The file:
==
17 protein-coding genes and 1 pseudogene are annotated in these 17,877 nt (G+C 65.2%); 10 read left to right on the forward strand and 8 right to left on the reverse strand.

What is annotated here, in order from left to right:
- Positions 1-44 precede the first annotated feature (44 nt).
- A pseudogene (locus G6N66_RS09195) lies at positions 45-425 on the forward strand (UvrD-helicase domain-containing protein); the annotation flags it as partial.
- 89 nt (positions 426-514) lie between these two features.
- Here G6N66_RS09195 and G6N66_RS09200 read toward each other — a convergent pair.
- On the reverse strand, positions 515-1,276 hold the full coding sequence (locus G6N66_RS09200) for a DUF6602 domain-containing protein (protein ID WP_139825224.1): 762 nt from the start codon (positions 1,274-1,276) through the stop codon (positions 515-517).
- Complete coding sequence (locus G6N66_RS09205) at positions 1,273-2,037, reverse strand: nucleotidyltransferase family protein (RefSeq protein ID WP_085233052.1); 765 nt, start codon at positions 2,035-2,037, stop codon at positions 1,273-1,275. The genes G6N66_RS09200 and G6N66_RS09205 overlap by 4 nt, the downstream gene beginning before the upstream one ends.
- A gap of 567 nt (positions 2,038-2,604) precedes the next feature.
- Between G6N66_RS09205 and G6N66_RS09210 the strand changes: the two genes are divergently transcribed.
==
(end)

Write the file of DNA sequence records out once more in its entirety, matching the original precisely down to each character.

17 protein-coding genes and 1 pseudogene are annotated in these 17,877 nt (G+C 65.2%); 10 read left to right on the forward strand and 8 right to left on the reverse strand.

What is annotated here, in order from left to right:
- Positions 1-44 precede the first annotated feature (44 nt).
- A pseudogene (locus G6N66_RS09195) lies at positions 45-425 on the forward strand (UvrD-helicase domain-containing protein); the annotation flags it as partial.
- 89 nt (positions 426-514) lie between these two features.
- Here G6N66_RS09195 and G6N66_RS09200 read toward each other — a convergent pair.
- On the reverse strand, positions 515-1,276 hold the full coding sequence (locus G6N66_RS09200) for a DUF6602 domain-containing protein (protein ID WP_139825224.1): 762 nt from the start codon (positions 1,274-1,276) through the stop codon (positions 515-517).
- Complete coding sequence (locus G6N66_RS09205) at positions 1,273-2,037, reverse strand: nucleotidyltransferase family protein (RefSeq protein ID WP_085233052.1); 765 nt, start codon at positions 2,035-2,037, stop codon at positions 1,273-1,275. The genes G6N66_RS09200 and G6N66_RS09205 overlap by 4 nt, the downstream gene beginning before the upstream one ends.
- A gap of 567 nt (positions 2,038-2,604) precedes the next feature.
- Between G6N66_RS09205 and G6N66_RS09210 the strand changes: the two genes are divergently transcribed.